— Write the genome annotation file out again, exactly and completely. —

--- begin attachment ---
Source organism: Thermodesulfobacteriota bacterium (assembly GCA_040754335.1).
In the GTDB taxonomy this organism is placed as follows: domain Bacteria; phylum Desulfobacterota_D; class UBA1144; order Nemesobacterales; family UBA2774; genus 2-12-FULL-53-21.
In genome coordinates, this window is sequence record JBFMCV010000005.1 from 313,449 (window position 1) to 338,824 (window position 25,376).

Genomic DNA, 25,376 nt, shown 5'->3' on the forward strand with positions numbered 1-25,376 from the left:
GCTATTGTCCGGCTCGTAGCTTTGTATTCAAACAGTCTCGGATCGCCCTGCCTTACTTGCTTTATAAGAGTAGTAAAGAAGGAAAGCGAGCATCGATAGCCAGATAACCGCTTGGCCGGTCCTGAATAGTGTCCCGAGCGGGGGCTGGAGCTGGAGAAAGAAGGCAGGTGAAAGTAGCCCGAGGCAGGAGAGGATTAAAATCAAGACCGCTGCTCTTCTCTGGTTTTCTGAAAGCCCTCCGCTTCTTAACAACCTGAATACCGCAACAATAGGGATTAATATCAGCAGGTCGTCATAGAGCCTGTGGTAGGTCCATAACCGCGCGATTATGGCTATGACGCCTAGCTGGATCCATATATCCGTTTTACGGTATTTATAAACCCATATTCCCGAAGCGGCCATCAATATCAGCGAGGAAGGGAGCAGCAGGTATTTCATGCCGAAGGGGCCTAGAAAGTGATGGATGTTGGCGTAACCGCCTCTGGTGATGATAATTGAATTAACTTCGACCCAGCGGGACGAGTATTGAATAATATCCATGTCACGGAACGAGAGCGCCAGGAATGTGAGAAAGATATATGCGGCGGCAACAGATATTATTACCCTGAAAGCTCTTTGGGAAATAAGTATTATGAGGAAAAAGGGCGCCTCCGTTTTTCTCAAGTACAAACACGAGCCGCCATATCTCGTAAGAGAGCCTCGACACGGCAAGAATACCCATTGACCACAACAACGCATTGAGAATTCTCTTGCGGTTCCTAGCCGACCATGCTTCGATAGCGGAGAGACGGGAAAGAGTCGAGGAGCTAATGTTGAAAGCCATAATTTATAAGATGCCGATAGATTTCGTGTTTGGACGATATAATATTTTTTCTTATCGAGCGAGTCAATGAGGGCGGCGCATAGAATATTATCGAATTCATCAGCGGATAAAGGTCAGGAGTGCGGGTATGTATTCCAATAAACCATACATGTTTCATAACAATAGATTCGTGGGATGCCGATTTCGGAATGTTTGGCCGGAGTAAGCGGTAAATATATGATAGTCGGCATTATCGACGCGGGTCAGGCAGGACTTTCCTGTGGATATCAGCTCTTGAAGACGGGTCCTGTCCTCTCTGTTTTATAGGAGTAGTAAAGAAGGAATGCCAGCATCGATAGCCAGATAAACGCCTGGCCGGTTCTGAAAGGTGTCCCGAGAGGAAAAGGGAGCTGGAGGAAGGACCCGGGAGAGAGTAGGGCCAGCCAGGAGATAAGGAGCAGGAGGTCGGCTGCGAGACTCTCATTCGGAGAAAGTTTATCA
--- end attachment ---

Source organism: Thermodesulfobacteriota bacterium (assembly GCA_040754335.1).
In the GTDB taxonomy this organism is placed as follows: domain Bacteria; phylum Desulfobacterota_D; class UBA1144; order Nemesobacterales; family UBA2774; genus 2-12-FULL-53-21.
In genome coordinates, this window is sequence record JBFMCV010000005.1 from 313,449 (window position 1) to 338,824 (window position 25,376).

Genomic DNA, 25,376 nt, shown 5'->3' on the forward strand with positions numbered 1-25,376 from the left:
GCTATTGTCCGGCTCGTAGCTTTGTATTCAAACAGTCTCGGATCGCCCTGCCTTACTTGCTTTATAAGAGTAGTAAAGAAGGAAAGCGAGCATCGATAGCCAGATAACCGCTTGGCCGGTCCTGAATAGTGTCCCGAGCGGGGGCTGGAGCTGGAGAAAGAAGGCAGGTGAAAGTAGCCCGAGGCAGGAGAGGATTAAAATCAAGACCGCTGCTCTTCTCTGGTTTTCTGAAAGCCCTCCGCTTCTTAACAACCTGAATACCGCAACAATAGGGATTAATATCAGCAGGTCGTCATAGAGCCTGTGGTAGGTCCATAACCGCGCGATTATGGCTATGACGCCTAGCTGGATCCATATATCCGTTTTACGGTATTTATAAACCCATATTCCCGAAGCGGCCATCAATATCAGCGAGGAAGGGAGCAGCAGGTATTTCATGCCGAAGGGGCCTAGAAAGTGATGGATGTTGGCGTAACCGCCTCTGGTGATGATAATTGAATTAACTTCGACCCAGCGGGACGAGTATTGAATAATATCCATGTCACGGAACGAGAGCGCCAGGAATGTGAGAAAGATATATGCGGCGGCAACAGATATTATTACCCTGAAAGCTCTTTGGGAAATAAGTATTATGAGGAAAAAGGGCGCCTCCGTTTTTCTCAAGTACAAACACGAGCCGCCATATCTCGTAAGAGAGCCTCGACACGGCAAGAATACCCATTGACCACAACAACGCATTGAGAATTCTCTTGCGGTTCCTAGCCGACCATGCTTCGATAGCGGAGAGACGGGAAAGAGTCGAGGAGCTAATGTTGAAAGCCATAATTTATAAGATGCCGATAGATTTCGTGTTTGGACGATATAATATTTTTTCTTATCGAGCGAGTCAATGAGGGCGGCGCATAGAATATTATCGAATTCATCAGCGGATAAAGGTCAGGAGTGCGGGTATGTATTCCAATAAACCATACATGTTTCATAACAATAGATTCGTGGGATGCCGATTTCGGAATGTTTGGCCGGAGTAAGCGGTAAATATATGATAGTCGGCATTATCGACGCGGGTCAGGCAGGACTTTCCTGTGGATATCAGCTCTTGAAGACGGGTCCTGTCCTCTCTGTTTTATAGGAGTAGTAAAGAAGGAATGCCAGCATCGATAGCCAGATAAACGCCTGGCCGGTTCTGAAAGGTGTCCCGAGAGGAAAAGGGAGCTGGAGGAAGGACCCGGGAGAGAGTAGGGCCAGCCAGGAGATAAGGAGCAGGAGGTCGGCTGCGAGACTCTCATTCGGAGAAAGTTTATCA